Sunday, July 3, 2022

The Advancement of Mateo Matic: April 30, 2398

It’s been three weeks. They’ve been in this reality for three straight weeks. In that time, Heath and Angela went to jail, Leona and Ramses got jobs; the former nailed down two. Meanwhile, Mateo has read a few books, and meditated in a graveyard in the company of someone who he at best believes to be another lost time traveler, and at worst, their next antagonist. Even though a lot of technology in this reality resembles the kind he grew up with, there are some modern conveniences that make their lives easier. The Waltons own this little robot that cleans the whole condo, floor to ceiling. It roams around the condo, seeking dirt and grime, and destroying it without being told. It can even disinfect a room with ultraviolet light, run laundry and dish cycles, and answer basic questions from the internet.
There’s really nothing for Mateo to do to make up for everything these people are doing for him, and it’s starting to really get to him. Marie and Heath have done so much in such a short time, and he needs to figure out how to repay them, even only fractionally. Yes, they’re rich, but it feels weird, taking and never giving. Then again, he’s always done that. He still lived with his parents at 28. He didn’t even own the car he used for work. Hell, even Ramses built their ship for them. Mateo doesn’t contribute. That has to change, and since he can’t come up with an answer on his own, he’s going to have to seek help from someone else. Unfortunately, he can’t speak to the only five people he knows here. “What if...hypothetically, someone on this planet needed to seek guidance from a therapist?”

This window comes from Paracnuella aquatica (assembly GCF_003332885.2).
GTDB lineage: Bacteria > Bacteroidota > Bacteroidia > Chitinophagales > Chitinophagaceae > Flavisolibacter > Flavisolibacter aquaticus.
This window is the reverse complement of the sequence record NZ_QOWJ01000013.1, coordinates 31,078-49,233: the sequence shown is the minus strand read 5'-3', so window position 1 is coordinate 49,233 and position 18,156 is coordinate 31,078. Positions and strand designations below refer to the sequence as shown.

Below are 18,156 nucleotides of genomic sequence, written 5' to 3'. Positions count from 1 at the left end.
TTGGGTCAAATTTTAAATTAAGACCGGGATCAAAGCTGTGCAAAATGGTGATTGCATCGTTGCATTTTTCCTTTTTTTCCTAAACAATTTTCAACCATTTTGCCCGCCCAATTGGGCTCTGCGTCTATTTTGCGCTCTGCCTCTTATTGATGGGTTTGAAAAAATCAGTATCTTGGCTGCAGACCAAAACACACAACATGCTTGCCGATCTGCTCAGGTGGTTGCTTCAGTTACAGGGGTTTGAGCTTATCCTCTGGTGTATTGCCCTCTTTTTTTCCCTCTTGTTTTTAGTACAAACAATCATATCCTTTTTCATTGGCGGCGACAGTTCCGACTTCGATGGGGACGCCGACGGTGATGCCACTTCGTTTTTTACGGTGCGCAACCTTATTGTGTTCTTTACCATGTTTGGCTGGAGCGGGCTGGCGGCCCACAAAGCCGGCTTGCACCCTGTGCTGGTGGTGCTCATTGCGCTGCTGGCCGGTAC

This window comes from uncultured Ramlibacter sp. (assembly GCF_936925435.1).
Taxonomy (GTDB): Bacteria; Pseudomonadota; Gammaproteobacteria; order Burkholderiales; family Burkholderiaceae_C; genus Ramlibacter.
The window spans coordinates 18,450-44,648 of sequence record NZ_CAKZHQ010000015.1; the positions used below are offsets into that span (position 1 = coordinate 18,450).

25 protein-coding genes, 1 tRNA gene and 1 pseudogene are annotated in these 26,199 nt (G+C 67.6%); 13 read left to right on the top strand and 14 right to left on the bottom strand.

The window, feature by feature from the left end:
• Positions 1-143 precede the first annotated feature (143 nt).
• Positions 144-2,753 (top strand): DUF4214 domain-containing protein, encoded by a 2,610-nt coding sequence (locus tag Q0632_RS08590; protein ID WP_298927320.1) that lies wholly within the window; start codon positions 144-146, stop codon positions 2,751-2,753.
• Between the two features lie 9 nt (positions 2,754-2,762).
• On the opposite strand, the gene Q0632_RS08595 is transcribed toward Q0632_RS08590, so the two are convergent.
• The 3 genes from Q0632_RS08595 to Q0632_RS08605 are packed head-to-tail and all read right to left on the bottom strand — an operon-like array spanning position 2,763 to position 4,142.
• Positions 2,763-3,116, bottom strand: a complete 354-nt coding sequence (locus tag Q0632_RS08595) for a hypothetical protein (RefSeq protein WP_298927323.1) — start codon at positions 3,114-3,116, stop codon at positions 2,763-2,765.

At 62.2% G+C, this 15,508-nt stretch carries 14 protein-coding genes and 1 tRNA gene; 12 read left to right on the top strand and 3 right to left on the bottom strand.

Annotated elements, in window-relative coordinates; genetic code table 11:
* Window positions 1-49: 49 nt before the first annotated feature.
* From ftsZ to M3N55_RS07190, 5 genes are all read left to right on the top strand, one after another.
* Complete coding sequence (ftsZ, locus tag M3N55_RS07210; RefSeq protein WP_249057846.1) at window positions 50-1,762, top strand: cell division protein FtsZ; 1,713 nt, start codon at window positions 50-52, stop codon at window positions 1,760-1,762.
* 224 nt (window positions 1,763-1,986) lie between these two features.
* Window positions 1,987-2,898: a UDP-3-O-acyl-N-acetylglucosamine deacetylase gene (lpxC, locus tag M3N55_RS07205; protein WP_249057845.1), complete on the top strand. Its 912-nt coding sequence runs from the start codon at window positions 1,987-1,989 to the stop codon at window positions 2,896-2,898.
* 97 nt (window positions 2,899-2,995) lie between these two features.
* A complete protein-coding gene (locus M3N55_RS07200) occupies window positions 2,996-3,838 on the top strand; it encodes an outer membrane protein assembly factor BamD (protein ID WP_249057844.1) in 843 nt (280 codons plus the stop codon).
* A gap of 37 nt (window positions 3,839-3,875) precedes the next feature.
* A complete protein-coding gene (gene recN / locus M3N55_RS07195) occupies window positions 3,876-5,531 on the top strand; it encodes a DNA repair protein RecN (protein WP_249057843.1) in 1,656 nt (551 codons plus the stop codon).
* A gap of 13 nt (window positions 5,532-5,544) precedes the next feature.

Leona sets her fork down on her plate. “Are you okay?”
“It’s a hypothetical. I’m fine.”
“What do you wanna know?” Heath asks.
“What’s privacy like here? I just...I mean—I’m not saying if a murderer confesses to his doctor, but just anything weird or crazy-sounding?”
“There are different classes of mental health professionals,” Heath explains. “Some of them are required to act upon what they learn of their clients. Others are required to not act upon it. You could confess to that murder, and they wouldn’t be able to say anything. But they’re less educated in psychology, so they might not be as helpful.”
“Is there something you would like to talk about?” Leona presses.
“Of course not. Just curious,” Mateo insists, quite unbelievably.
“I can get you the name of someone I used to talk to about being a time traveler,” Marie explains. “Like the forger, she never divulged anything to anyone, and she listened with an open mind. Or rather, she was good at pretending to believe me. Hypothetically speaking, I never actually talked to her.”
“Honey, you never told me about that,” Heath says.
Marie doesn’t look him in the eye. “I never had to work late. Or rather, I was always working late, I never sought professional help.”
He runs his fingers through his own hair, but doesn’t say anything else.
“Okay, I would appreciate that,” Mateo tells her, “hypothetically.”
Leona places a comforting hand on his arm.